The second level of over-provisioning comes from the manufacturer. This level of over-provisioning is typically 0%, 7%, or 28% based on the difference between the decimal gigabyte of the physical capacity and the decimal gigabyte of the available space to the user. As an example, a manufacturer might publish a specification for their SSD at 100 GB, 120 GB or 128 GB based on 128 GB of possible capacity. This difference is 28%, 7% and 0% respectively and is the basis for the manufacturer claiming they have 28% of over-provisioning on their drive. This does not count the additional 7.37% of capacity available from the difference between the decimal and binary gigabyte.
The third level of over-provisioning comes from known free space on the drive, gaining endurance and performance at the expense of reporting unused portions, and/or at the expense of current or future capacity. This free space can be identified by the operating system using the TRIM command. Alternately, some SSDs provide a utility that permit the end user to select additional over-provisioning. Furthermore, if any SSD is set up with an overall partitioning layout smaller than 100% of the available space, that unpartitioned space will be automatically used by the SSD as over-provisioning as well. Yet another source of over-provisioning is operating system minimum free space limits; some operating systems maintain a certain minimum free space per drive, particularly on the boot or main drive. If this additional space can be identified by the SSD, perhaps through continuous usage of the TRIM command, then this acts as semi-permanent over-provisioning. Over-provisioning often takes away from user capacity, either temporarily or permanently, but it gives back reduced write amplification, increased endurance, and increased performance.
TRIM (which, as a side note, is not an acronym) is a SATA command that enables the operating system to tell an SSD what blocks of previously saved data are no longer needed as a result of file deletions or using the format command. When an LBA is replaced by the OS, as with an overwrite of a file, the SSD knows that the original LBA can be marked as stale or invalid and it will not save those blocks during garbage collection. If the user or operating system erases a file (not just remove parts of it), the file will typically be marked for deletion, but the actual contents on the disk are never actually erased. Because of this, the SSD does not know the LBAs that the file previously occupied can be erased, so the SSD will keep garbage collecting them.
The introduction of the TRIM command resolves this problem for operating systems which support it like Windows 7, Mac OS (latest releases of Snow Leopard, Lion, and Mountain Lion, patched in some cases), and Linux since 2.6.33. When a file is permanently deleted or the drive is formatted, the OS sends the TRIM command along with the LBAs that no longer contain valid data. This informs the SSD that the LBAs in use can be erased and reused. This reduces the LBAs needing to be moved during garbage collection. The result is the SSD will have more free space enabling lower write amplification and higher performance.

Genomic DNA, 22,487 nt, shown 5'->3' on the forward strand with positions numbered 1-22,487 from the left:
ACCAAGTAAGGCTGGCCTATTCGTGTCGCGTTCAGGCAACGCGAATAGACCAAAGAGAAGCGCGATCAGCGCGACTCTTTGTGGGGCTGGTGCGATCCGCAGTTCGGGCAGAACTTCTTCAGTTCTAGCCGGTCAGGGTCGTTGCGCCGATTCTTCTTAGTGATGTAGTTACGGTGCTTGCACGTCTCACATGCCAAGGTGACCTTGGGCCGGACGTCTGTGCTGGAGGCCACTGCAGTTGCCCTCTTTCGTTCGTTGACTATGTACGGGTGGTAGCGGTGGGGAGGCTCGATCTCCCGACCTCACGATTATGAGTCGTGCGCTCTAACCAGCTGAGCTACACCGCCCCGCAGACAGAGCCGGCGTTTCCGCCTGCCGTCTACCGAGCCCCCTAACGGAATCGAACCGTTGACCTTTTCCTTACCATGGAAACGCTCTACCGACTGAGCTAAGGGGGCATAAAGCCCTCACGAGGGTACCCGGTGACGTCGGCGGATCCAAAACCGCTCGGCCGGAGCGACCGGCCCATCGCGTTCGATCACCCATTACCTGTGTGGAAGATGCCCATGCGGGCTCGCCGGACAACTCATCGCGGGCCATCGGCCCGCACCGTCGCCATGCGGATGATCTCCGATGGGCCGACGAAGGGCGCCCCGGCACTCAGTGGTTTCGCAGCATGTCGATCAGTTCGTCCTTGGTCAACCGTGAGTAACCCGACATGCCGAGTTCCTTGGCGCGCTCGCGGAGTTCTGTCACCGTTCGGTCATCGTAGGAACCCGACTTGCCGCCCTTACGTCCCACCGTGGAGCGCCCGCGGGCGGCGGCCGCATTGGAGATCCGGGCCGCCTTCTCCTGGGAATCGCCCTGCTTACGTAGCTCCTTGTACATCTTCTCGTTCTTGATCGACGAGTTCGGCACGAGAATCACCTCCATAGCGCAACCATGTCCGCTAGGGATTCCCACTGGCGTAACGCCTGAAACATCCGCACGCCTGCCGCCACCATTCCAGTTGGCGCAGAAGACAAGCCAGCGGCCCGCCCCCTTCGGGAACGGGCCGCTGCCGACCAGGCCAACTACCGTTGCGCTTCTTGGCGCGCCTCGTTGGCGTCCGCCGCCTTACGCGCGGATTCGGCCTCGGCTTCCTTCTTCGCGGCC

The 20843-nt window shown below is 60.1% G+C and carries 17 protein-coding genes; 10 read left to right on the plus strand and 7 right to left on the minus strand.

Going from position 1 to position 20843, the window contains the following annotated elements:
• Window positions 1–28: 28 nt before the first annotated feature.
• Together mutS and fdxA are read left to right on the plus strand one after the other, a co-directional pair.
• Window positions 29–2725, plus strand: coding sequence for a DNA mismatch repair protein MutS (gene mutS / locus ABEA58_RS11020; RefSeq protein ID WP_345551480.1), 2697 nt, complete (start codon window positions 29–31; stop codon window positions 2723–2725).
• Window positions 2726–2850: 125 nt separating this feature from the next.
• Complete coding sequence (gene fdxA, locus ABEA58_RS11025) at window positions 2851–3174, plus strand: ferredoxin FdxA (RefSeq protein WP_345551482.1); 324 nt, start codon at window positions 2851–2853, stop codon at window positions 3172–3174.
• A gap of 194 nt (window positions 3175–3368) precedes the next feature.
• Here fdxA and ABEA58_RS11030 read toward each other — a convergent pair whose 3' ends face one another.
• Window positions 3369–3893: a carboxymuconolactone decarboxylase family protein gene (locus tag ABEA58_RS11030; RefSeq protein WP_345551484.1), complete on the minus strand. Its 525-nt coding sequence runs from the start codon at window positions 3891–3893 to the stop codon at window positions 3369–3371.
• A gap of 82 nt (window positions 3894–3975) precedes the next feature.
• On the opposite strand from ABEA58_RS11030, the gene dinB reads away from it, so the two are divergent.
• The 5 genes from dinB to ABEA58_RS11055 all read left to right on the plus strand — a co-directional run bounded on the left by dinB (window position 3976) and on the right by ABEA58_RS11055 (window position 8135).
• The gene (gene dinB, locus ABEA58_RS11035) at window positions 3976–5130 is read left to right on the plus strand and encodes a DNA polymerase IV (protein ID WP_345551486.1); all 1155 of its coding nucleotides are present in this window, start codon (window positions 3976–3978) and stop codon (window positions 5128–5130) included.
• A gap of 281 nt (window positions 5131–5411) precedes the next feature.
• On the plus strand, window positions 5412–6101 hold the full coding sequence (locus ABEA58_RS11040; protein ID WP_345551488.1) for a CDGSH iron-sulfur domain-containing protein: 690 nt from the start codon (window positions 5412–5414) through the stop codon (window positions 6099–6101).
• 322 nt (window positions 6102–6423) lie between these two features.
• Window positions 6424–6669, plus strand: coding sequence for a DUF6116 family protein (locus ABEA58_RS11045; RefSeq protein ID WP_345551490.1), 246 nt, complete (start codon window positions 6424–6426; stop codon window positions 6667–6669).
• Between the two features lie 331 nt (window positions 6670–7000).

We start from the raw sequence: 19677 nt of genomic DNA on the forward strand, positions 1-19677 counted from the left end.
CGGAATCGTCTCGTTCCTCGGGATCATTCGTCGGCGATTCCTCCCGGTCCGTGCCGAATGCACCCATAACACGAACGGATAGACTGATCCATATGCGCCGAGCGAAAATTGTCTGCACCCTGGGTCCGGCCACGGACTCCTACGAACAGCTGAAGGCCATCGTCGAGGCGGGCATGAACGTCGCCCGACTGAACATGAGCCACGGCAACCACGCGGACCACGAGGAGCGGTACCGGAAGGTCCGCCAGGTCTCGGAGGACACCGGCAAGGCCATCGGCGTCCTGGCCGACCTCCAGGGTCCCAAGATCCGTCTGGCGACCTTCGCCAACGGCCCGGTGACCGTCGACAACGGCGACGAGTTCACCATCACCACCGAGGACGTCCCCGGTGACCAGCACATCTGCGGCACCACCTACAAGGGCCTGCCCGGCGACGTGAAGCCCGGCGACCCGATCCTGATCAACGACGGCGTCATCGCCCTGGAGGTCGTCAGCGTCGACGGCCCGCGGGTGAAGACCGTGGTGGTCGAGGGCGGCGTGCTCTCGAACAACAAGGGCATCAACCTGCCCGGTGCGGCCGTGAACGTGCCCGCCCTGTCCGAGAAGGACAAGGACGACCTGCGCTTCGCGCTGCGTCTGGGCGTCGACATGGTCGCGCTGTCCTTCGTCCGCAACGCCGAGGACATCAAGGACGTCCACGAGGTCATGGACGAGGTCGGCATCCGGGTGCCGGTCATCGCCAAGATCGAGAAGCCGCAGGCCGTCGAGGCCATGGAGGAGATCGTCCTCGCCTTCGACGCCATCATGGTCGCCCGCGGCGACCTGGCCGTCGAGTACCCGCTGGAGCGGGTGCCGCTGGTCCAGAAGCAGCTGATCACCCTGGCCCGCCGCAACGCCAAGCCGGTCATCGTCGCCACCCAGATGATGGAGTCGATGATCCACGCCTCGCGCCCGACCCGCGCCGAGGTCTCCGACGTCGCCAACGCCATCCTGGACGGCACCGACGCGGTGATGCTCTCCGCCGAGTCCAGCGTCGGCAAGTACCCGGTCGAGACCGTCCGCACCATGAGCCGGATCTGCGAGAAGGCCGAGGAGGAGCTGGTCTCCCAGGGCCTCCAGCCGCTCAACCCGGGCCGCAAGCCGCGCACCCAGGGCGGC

Limitations and dependencies
The TRIM command also needs the support of the SSD. If the firmware in the SSD does not have support for the TRIM command, the LBAs received with the TRIM command will not be marked as invalid and the drive will continue to garbage collect the data assuming it is still valid. Only when the OS saves new data into those LBAs will the SSD know to mark the original LBA as invalid. SSD Manufacturers that did not originally build TRIM support into their drives can either offer a firmware upgrade to the user, or provide a separate utility that extracts the information on the invalid data from the OS and separately TRIMs the SSD. The benefit would only be realized after each run of that utility by the user. The user could set up that utility to run periodically in the background as an automatically scheduled task.
Just because an SSD supports the TRIM command does not necessarily mean it will be able to perform at top speed immediately after a TRIM command. The space which is freed up after the TRIM command may be at random locations spread throughout the SSD. It will take a number of passes of writing data and garbage collecting before those spaces are consolidated to show improved performance.
Even after the OS and SSD are configured to support the TRIM command, other conditions might prevent any benefit from TRIM. As of early 2010[update], databases and RAID systems are not yet TRIM-aware and consequently will not know how to pass that information on to the SSD. In those cases the SSD will continue to save and garbage collect those blocks until the OS uses those LBAs for new writes.
The actual benefit of the TRIM command depends upon the free user space on the SSD. If the user capacity on the SSD was 100 GB and the user actually saved 95 GB of data to the drive, any TRIM operation would not add more than 5 GB of free space for garbage collection and wear leveling. In those situations, increasing the amount of over-provisioning by 5 GB would allow the SSD to have more consistent performance because it would always have the additional 5 GB of additional free space without having to wait for the TRIM command to come from the OS.
Free user space
The SSD controller will use any free blocks on the SSD for garbage collection and wear leveling. The portion of the user capacity which is free from user data (either already TRIMed or never written in the first place) will look the same as over-provisioning space (until the user saves new data to the SSD). If the user only saves data consuming 1/2 of the total user capacity of the drive, the other half of the user capacity will look like additional over-provisioning (as long as the TRIM command is supported in the system).